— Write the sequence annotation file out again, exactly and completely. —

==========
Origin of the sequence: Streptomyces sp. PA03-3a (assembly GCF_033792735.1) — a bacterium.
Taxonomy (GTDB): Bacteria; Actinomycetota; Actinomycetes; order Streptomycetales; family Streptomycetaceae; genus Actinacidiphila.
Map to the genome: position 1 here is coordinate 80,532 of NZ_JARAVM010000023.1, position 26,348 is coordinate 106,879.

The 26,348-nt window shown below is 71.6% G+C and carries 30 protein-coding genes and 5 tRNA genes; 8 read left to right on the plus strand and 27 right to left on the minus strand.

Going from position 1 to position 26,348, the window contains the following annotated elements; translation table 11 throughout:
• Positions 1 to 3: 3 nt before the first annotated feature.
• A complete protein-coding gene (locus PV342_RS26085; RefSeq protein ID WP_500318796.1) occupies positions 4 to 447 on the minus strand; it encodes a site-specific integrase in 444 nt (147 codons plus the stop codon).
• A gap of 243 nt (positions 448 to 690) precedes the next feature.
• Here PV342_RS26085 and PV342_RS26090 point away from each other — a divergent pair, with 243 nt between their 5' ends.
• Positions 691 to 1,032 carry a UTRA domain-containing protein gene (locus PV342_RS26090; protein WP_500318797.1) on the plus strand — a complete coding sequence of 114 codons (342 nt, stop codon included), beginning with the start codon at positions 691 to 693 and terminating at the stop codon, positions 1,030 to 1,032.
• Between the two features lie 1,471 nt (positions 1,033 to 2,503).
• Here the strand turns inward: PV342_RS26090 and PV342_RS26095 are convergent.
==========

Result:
Origin of the sequence: Streptomyces sp. PA03-3a (assembly GCF_033792735.1) — a bacterium.
Taxonomy (GTDB): Bacteria; Actinomycetota; Actinomycetes; order Streptomycetales; family Streptomycetaceae; genus Actinacidiphila.
Map to the genome: position 1 here is coordinate 80,532 of NZ_JARAVM010000023.1, position 26,348 is coordinate 106,879.

The 26,348-nt window shown below is 71.6% G+C and carries 30 protein-coding genes and 5 tRNA genes; 8 read left to right on the plus strand and 27 right to left on the minus strand.

Going from position 1 to position 26,348, the window contains the following annotated elements; translation table 11 throughout:
• Positions 1 to 3: 3 nt before the first annotated feature.
• A complete protein-coding gene (locus PV342_RS26085; RefSeq protein ID WP_500318796.1) occupies positions 4 to 447 on the minus strand; it encodes a site-specific integrase in 444 nt (147 codons plus the stop codon).
• A gap of 243 nt (positions 448 to 690) precedes the next feature.
• Here PV342_RS26085 and PV342_RS26090 point away from each other — a divergent pair, with 243 nt between their 5' ends.
• Positions 691 to 1,032 carry a UTRA domain-containing protein gene (locus PV342_RS26090; protein WP_500318797.1) on the plus strand — a complete coding sequence of 114 codons (342 nt, stop codon included), beginning with the start codon at positions 691 to 693 and terminating at the stop codon, positions 1,030 to 1,032.
• Between the two features lie 1,471 nt (positions 1,033 to 2,503).
• Here the strand turns inward: PV342_RS26090 and PV342_RS26095 are convergent.